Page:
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General Climbing Discussion

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Grampians Access 2019
One Day Hero
10:02:54 PM
On 20-Jun-2019 Ithomas wrote:
>I think you should stop obsessing about that. You do
>not know what I have climbed (itís much more than you think) and in any
>case, my climbing history is totally irrelevant to the discussion.

Your history (and your future) in climbing are entirely relevant. Now that Gerry has chimed in, let me walk you through worked example. I couldn't give a flying fuch about the closure of Hillwood. It's a poorly conceived, mediocre pile of choss which was developed in a lame fashion. I was never going to go back there anyway because that bumbly crag with its complete lack of climbing lines wasn't even worth visiting, let alone bolting. Therefore the closure doesn't affect me at all. I have some sympathy for Gerry since he's obviously attached to the place, but I'm hardly likely to try and help out in any meaningful way.

It would be nice if you could admit (to yourself at least) that your personal investment in and connection to the contentious Victorian areas are similar to my connection to Hillwood. Dave, on the other hand, has probably spent more time in the affected areas of the Grampians than any other living person (climber or non climber). I'm substantially more interested in his take on the matter than I am in your armchair assessments.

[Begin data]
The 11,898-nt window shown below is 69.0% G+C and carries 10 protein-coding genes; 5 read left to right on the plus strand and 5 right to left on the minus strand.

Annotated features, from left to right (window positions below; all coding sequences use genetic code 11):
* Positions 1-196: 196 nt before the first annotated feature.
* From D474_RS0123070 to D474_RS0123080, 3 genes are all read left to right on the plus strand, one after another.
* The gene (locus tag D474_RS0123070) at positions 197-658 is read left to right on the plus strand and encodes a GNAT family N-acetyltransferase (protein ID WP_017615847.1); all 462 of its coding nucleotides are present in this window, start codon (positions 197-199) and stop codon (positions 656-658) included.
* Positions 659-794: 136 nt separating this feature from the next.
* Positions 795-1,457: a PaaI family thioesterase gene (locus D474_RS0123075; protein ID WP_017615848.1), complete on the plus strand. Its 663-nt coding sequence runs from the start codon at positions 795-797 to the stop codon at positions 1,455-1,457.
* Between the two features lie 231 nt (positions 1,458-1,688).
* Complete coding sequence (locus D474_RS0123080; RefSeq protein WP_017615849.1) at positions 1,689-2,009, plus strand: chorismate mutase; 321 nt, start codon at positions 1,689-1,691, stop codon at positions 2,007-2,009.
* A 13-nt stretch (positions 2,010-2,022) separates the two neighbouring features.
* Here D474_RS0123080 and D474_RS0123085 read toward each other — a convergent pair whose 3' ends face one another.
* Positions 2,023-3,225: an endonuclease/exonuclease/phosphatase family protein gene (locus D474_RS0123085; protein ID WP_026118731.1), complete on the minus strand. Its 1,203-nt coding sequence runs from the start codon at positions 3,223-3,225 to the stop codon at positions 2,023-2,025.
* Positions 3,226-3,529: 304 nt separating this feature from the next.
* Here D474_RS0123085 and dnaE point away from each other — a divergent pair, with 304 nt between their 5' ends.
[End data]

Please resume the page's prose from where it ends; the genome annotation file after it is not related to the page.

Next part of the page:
>If I
>were a suspicious type I might suspect that have been stalking me.

I'm writing the ACT climbing guide (with a couple of others), I know where you were and what you were doing on any given weekend between about '76 and '80 :)
3:33:38 AM
ODH. You are sounding a little creepy now. Try not to embarrass yourself any more than you already have and focus instead on how to contribute positively to the problem in the Grampians: itís bigger than my tick list (which as it turns out includes climbing in the Grampians most weekends while living in Melbourne in 1976 and 1977) plus many times before and since.
Oh yes, the zenith of my climbing was attained in 1972. After that it was a downhill slide; but a very happy and enjoyable downhill slide! That is not the point. The access problem is more significant than anyoneís tick list or ambitions. At this stage, any suggestions from armchair climbers should not be dismissed. I guess you also dismiss opinions from non-climbers as well?

By the way, Hillwood is a lovely geological oddity that has been completely done over by sports climbers. If I was the owner I would close off access as well.

Just like anyone, if I have any new thoughts about the access problems I will post them here. I hope that someone other than you reads them. I think that I will now self-moderate and stop baiting or being baited by you. Waste of time.
11:50:05 AM
On 19-Jun-2019 ithomas wrote:
>DD: you can all me by my name: Ian.
>ODH. Every single argument by climbers that I have heard concerning bans
>have all been said before by Mountain Cattle people, four-wheel drivers,
>trail bikers, mountain bikers, bee keepers, orchid enthusiasts, photographers.
>All of those groups, and more, seem to have a sense of entitlement based